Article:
Canning In The Mountains


(Editor’s note: Special thanks to Leslie Logemann, the manager of the Transylvania County Farmers’ Market, for her contribution to this article.)

In an era when you can purchase fresh produce at the grocery store throughout the year, it’s hard to imagine a time when preserving food was an essential skill. But for settlers in the Appalachian Mountains – who were geographically isolated and farmed in steep, rocky terrain during a short growing season – preserving food for the winter was a matter of survival.

Historically, there were many preservation techniques such as drying, fermenting, pickling, salting and smoking. But in 1858, when John Mason patented his famous vacuum-sealed jar, he made it relatively easy for Americans to safely can their own produce. “Putting up” food for the winter became an annual ritual in homes across the country, and remained that way until the advent of commercial canning and refrigeration. In fact, if you ask any local who’s sporting a few grey hairs, they can probably recall their favorite canned preserves: their great-aunt’s pickled dilly-beans, the peach honey their dad made from South Carolina peaches or their grandmother’s famous chow-chow.

Although canning is no longer commonplace in American homes, the tradition remains alive and well at the Transylvania County Farmers’ Market, and canned goods can be a great way to discover regional delicacies. In fact, while home canning may have been born out of necessity, modern day practitioners have elevated the craft of canning into something of an art form.

Since the 1980s, Betty Hargis of Mountain Made has been canning a wide array of jams and jellies, apple butter and more. Hargis was one of the original vendors at the market when it first opened more than three decades ago, and she has a loyal following of customers who keep their pantries stocked with her preserves. Like all of the prepared food vendors at the market, Hargis is licensed through the N.C. Department of Agriculture and works from an approved kitchen.

Camille and Donald Zeigler, owners of Kate’s Kitchen and Rainbow Gardens, offer 17 varieties of jams in addition to their other product lines. An abundant crop of blueberries initially got them into the canning business, and it was such a success that they started growing raspberries, blackberries, and then rhubarb, too. Over the years, Camille has experimented with a variety of combinations. If you find one that you like in particular, you’ll be glad to know that she and the other vendors will ship to customers who can’t make it to the market.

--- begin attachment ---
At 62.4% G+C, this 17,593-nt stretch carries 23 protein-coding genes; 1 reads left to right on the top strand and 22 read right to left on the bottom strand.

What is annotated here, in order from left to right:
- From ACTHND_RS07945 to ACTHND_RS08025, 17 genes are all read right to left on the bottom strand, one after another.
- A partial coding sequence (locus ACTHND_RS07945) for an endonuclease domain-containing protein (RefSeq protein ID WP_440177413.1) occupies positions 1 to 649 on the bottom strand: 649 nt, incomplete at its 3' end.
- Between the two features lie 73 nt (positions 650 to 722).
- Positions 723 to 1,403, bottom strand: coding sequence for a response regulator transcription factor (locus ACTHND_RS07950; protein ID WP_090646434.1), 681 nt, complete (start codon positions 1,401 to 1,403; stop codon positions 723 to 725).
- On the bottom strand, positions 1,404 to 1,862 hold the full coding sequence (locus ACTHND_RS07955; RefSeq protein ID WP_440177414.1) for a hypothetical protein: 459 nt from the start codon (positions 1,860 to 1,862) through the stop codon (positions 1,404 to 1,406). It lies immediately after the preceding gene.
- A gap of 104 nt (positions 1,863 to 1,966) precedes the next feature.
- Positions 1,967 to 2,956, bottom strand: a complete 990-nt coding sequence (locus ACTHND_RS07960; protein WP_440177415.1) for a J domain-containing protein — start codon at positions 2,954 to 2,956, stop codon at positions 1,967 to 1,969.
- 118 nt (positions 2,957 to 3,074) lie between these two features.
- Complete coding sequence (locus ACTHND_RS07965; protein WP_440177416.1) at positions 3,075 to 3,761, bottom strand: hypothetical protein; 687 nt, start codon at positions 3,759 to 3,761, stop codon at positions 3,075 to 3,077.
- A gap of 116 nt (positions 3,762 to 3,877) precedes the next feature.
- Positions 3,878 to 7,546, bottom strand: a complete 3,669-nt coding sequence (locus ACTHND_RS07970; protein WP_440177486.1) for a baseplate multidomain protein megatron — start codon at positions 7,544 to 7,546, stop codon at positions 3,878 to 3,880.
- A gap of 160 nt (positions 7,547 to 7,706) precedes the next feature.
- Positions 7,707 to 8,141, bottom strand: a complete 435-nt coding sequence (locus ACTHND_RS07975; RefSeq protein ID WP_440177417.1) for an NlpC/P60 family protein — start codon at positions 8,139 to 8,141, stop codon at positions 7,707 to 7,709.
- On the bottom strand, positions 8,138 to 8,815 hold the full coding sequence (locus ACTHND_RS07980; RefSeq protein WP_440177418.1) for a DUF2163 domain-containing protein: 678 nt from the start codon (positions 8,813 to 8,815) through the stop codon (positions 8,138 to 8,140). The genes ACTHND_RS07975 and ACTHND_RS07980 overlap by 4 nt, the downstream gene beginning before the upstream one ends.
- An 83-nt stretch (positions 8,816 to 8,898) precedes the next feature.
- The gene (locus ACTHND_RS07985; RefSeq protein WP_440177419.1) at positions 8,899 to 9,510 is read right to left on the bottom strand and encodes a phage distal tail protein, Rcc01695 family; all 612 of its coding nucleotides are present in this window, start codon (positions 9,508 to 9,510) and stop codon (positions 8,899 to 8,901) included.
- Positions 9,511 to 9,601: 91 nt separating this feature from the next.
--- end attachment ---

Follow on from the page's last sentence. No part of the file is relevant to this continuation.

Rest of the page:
J & D’s Delights also tempts taste buds with homemade jams and jellies, such as hot pepper garlic jelly, blueberry, strawberry rhubarb, and blackberry jams, orange marmalade and more. Denise Daniels, who owns J & D’s Delights, is just one of the jam and jelly vendors who can brag at being award-winning, with ribbons on display from the Western North Carolina State Fair and other contests.

These vendors source much of their product locally, incorporating seasonal fruit, often from their own farms or other market vendors, into their products. Sarah and Morgan Decker from Root Bottom Farm even offer low-sugar jam options that include blackberry, strawberry, blackberry/strawberry and blackberry/raspberry/strawberry.

Sweet spreads aren’t the only options at the Farmers’ Market when it comes to shelf-stable products. A couple of years ago, Vegetable Kingdom joined as a vendor with many unique, hand-jarred products that include pecan pepper jelly, sweet onion jam, hot and smoky ketchup, chow-chow and over 50 more varieties that have been perfected over 10 years of business.

Part of Vegetable Kingdom’s product line focuses on making quick and delicious meals that are easily customizable to a user’s preferences, such as gumbo, Brunswick stew, Massaman curry and Creole sauce, all of which can be ready to eat in minutes. This fall and winter, they will even be adding half a dozen new shelf-stable soup options. Each of these vendors can be found year-round at the Transylvania Farmers’ Market. The market is open Saturday mornings, 8 a.m. to noon from May to November, 10 a.m. to noon from December to April.

For more information and to see a list of all vendors, visit For more information about all local activities, go to


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